Who supports the EU supply chain law?
Feb 15, 2024

Who supports the EU supply chain law?

By EJF Staff

Add your voice to defend human rights and the environment here.

The EU supply chain law, the Corporate Sustainability Due Diligence Directive, would require companies to investigate environmental and human rights abuses in their supply chains. It would drive real progress for a fairer, more sustainable planet.

However, a last-minute blockade from Germany's FDP party puts this essential legislation at risk. Ahead of a final decision, we have set up this tracker to showcase just how widespread the support for it is, and will update it as more comes in. The following people and groups are among those who back it.

If many of these statements look similar to you, it's because they are. The recognition of the need for this legislation now is overwhelming. It's time to break the deadlock.

Businesses and industry groups

  • Leading German businesses, including ALDI SÜD, Bayer, Mars, Tchibo and KiK. They say that "a Europe-wide regulation means that competitive advantages at the expense of people and the environment will finally be prevented. We are therefore deeply concerned that a German abstention is currently being considered."
  • The Institutional Investors Group on Climate Change (IIGCC), the Principles for Responsible Investment (PRI), Eurosif - the European Sustainable Investment Forum, the Interfaith Center on Corporate Responsibility (ICCR) and the Investor Alliance for Human Rights (IAHR) have put out a joint statement to reiterate their support for the law, saying the directive, "is proportionate and workable in practice for companies in scope. It provides them with a clear and consistent sustainability due diligence framework across the EU which will support risk management and the long-term viability of the company."
  • Nordic businesses including Storebrand, Orsted, Maersk, Alva, YLVA, and more, have called on their governments to support the CSDDD in the final stages of the legislative process. They state, "A mandatory human rights and environmental due diligence law that is applicable throughout the EU would serve as an international benchmark for advancing responsible business conduct. It would also create a level playing field across the EU to drive much needed action."
  • The Cocoa Coalition consisting of companies such as Ferrero, The Hershey Company, Nestlé, as well as NGOs, certification organisations, and multi-stakeholder organisations, issued a letter to German Federal Chancellor Olaf Scholz. It states, "We reiterate the critical importance of approving the CSDDD as soon as possible and before the end of the current EU legislative term. Failure to do so would significantly undermine the establishment of a level playing field across the European Union, lead to a fragmentation of national approaches and result in a major setback to sustainability in global supply chains."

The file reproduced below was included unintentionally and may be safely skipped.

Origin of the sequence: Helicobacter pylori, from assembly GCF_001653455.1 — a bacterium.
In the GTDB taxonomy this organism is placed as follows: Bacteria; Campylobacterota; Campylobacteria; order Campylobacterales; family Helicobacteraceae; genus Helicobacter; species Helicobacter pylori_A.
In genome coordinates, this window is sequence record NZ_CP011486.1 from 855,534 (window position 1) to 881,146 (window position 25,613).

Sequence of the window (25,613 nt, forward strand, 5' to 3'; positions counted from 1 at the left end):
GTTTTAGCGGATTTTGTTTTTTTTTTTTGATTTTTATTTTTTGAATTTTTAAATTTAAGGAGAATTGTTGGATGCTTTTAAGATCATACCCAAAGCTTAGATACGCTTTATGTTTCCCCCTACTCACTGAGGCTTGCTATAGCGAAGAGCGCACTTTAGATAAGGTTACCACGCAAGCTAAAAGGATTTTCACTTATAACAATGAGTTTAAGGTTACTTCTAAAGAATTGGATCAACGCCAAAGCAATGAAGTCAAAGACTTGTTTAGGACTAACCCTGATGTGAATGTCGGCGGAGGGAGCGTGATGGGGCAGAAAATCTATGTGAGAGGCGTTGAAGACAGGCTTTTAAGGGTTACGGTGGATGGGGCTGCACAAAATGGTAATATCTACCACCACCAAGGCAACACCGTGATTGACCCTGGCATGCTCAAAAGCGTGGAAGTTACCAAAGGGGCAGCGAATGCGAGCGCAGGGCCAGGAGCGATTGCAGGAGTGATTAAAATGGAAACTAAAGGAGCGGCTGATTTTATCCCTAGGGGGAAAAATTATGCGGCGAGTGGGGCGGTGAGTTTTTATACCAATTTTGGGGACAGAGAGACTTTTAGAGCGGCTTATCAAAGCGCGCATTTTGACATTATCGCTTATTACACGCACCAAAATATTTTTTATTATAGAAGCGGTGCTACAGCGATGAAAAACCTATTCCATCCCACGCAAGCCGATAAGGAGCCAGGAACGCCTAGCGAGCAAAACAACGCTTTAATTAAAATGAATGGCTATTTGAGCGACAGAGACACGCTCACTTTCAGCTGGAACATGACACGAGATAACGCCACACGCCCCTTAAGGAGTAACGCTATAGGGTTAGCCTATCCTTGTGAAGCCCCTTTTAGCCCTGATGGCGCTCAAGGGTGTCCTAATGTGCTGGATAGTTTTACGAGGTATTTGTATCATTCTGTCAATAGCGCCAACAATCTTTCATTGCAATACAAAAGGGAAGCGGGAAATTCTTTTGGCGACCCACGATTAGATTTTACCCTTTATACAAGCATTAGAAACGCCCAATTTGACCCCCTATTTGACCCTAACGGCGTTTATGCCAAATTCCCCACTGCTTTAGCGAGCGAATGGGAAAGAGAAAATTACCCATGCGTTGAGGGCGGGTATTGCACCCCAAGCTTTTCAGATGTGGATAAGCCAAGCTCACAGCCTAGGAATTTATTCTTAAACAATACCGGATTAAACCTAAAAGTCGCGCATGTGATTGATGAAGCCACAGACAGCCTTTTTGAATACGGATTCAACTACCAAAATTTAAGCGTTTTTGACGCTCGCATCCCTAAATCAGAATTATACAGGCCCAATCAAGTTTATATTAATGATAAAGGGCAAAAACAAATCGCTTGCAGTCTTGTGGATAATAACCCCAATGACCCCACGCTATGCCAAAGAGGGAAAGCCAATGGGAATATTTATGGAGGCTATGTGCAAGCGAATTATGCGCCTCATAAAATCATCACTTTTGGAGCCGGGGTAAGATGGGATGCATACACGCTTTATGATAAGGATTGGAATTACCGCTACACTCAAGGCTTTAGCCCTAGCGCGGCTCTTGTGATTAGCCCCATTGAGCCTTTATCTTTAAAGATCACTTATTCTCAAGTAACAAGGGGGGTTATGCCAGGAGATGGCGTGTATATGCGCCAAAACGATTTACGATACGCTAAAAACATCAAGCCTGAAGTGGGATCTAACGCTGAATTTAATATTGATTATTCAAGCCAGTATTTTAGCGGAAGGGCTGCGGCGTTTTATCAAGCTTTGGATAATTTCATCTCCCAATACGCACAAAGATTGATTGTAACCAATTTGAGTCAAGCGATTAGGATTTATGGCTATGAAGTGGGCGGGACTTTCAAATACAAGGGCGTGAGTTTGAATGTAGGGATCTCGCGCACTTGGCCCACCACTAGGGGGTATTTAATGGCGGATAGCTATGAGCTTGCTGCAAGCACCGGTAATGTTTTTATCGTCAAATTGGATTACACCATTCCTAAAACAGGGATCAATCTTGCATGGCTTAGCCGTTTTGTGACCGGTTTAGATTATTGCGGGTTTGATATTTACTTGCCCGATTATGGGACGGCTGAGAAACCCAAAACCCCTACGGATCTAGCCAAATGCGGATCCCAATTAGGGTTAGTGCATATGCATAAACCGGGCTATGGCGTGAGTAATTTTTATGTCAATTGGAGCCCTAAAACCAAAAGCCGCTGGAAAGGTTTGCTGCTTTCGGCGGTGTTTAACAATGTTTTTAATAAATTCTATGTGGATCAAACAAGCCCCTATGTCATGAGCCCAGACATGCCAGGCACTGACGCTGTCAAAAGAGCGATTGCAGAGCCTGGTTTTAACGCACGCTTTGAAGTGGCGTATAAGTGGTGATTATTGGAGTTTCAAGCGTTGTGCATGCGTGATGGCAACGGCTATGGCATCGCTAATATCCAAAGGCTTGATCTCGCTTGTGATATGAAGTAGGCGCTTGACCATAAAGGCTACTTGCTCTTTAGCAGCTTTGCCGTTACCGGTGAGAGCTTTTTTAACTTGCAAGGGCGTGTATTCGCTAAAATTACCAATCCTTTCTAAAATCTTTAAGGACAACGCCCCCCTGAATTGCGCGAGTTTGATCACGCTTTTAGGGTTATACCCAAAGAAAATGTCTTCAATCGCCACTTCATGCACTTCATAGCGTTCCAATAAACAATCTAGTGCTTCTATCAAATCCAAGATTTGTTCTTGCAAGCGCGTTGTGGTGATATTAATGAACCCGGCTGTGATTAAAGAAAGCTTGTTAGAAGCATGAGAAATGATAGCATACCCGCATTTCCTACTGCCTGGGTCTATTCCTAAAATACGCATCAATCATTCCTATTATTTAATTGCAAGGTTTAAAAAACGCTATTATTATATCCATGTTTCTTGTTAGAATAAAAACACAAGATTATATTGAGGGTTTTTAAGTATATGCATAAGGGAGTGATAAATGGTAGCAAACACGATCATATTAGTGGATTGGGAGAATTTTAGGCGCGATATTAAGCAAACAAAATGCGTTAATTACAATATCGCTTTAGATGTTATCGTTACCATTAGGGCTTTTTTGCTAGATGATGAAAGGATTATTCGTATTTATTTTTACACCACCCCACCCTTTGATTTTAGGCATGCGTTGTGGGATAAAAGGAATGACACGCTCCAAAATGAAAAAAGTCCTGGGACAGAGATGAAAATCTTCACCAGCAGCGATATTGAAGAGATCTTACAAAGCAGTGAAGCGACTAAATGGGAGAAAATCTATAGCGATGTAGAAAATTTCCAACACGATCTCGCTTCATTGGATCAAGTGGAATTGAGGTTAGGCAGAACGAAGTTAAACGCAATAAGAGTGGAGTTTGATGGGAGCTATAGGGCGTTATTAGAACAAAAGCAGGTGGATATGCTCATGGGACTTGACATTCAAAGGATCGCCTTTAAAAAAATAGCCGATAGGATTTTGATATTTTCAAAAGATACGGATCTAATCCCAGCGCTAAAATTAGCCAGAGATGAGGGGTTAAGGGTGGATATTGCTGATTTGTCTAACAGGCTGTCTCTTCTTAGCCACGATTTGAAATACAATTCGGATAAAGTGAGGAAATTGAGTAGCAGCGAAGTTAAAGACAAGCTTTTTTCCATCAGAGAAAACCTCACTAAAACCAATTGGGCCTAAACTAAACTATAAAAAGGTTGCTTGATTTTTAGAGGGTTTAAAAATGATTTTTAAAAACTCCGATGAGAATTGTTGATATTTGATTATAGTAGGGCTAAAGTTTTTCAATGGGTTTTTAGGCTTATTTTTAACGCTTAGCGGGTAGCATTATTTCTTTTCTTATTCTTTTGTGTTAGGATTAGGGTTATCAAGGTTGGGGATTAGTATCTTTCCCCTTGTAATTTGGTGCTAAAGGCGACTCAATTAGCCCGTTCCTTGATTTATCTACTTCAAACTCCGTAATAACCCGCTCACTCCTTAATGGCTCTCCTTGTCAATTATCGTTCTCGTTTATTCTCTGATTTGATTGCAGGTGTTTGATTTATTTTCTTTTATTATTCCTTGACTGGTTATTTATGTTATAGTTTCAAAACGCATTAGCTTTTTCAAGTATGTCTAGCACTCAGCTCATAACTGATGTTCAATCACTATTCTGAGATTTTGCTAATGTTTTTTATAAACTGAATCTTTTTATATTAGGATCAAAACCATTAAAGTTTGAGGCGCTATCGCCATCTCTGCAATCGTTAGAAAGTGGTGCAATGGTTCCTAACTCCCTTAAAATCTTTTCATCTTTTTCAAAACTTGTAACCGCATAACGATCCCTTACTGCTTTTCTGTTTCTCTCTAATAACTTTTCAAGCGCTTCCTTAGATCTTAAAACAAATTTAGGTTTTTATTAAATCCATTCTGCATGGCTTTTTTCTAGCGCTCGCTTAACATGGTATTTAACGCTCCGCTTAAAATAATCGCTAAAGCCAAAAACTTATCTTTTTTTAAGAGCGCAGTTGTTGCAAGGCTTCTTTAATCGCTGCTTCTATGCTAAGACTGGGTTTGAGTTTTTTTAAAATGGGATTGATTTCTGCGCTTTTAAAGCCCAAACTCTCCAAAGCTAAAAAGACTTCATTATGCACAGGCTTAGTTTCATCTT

• Bundesverband der Deutschen Sportartikel-Industrie e.V., which has 150 members consisting of large companies, small and medium-sized enterprises, and associations from the textile, food, and travel industries, issued a letter to Federal Chancellor Olaf Scholz and the head of the Federal Chancellery Wolfgang Schmidt, saying the CSDDD, "enables the necessary protection of human rights and the natural foundations of life to take place in the interaction between states and companies. This is an important contribution to the future and competitiveness of European companies."
  • amfori, a business association with 2,400+ members, put out a statement on their Linkedin, confirming their support for CSDDD and calling for EU policymakers to come to an agreement.
  • AIM - European Brands Association, which represents 2,500 consumer brands, put out their position for the CSDDD, urging EU member states to support the law.
  • Finnish Business and Society (FIBS), the largest corporate responsibility network in the Nordic countries with 450 organisations, has put out a statement of support, stating, "we believe that Finland should stand up for the directive actively, and try to find a suitable way to introduce the directive into our national legislation."
  • The Responsible Business Alliance (RBA), consisting of 230 member companies and 6 million employees, support the directive. In a statement, they said, "from the onset, it was clear that most stakeholders, including businesses, agreed on the need for an EU-level playing field. Therefore, and to provide companies with the certainty they need to build long-term value, the RBA urges EU legislators to pass the law."
  • The UN Global Compact, which has 24,000 member companies, reiterated their support for the CSDDD, stating, "Voluntary ambitious action, coupled with mandatory measures aligned with international guiding frameworks will drive corporate responsibility at this crucial time when collective action is needed more than ever."

European politicians

  • Leading figures in the German government, including Foreign Minister Annalena Baerbock, who pointed out in February that "When we negotiate and agree on a directive at European level in close coordination between the Council of the EU, the European Parliament and the European Commission over the course of several months, then we have to stand by our word once agreement has been reached."